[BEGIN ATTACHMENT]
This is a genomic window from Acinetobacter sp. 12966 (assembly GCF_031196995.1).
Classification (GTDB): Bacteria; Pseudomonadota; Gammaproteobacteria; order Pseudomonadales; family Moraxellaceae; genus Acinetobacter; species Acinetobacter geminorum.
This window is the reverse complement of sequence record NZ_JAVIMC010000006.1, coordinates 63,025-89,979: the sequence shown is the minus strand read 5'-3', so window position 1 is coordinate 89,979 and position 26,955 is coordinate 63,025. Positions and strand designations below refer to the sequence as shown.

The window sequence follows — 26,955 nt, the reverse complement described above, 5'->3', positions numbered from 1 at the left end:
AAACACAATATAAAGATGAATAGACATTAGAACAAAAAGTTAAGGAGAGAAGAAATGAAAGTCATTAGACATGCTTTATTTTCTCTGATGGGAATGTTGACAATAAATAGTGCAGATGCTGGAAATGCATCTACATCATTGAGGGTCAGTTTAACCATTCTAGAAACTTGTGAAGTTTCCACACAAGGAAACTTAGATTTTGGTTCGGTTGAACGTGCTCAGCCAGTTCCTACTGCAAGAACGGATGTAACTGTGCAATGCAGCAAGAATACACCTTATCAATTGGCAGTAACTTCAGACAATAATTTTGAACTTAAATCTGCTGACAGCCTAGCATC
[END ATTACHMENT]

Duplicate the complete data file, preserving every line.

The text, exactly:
This is a genomic window from Acinetobacter sp. 12966 (assembly GCF_031196995.1).
Classification (GTDB): Bacteria; Pseudomonadota; Gammaproteobacteria; order Pseudomonadales; family Moraxellaceae; genus Acinetobacter; species Acinetobacter geminorum.
This window is the reverse complement of sequence record NZ_JAVIMC010000006.1, coordinates 63,025-89,979: the sequence shown is the minus strand read 5'-3', so window position 1 is coordinate 89,979 and position 26,955 is coordinate 63,025. Positions and strand designations below refer to the sequence as shown.

The window sequence follows — 26,955 nt, the reverse complement described above, 5'->3', positions numbered from 1 at the left end:
AAACACAATATAAAGATGAATAGACATTAGAACAAAAAGTTAAGGAGAGAAGAAATGAAAGTCATTAGACATGCTTTATTTTCTCTGATGGGAATGTTGACAATAAATAGTGCAGATGCTGGAAATGCATCTACATCATTGAGGGTCAGTTTAACCATTCTAGAAACTTGTGAAGTTTCCACACAAGGAAACTTAGATTTTGGTTCGGTTGAACGTGCTCAGCCAGTTCCTACTGCAAGAACGGATGTAACTGTGCAATGCAGCAAGAATACACCTTATCAATTGGCAGTAACTTCAGACAATAATTTTGAACTTAAATCTGCTGACAGCCTAGCATC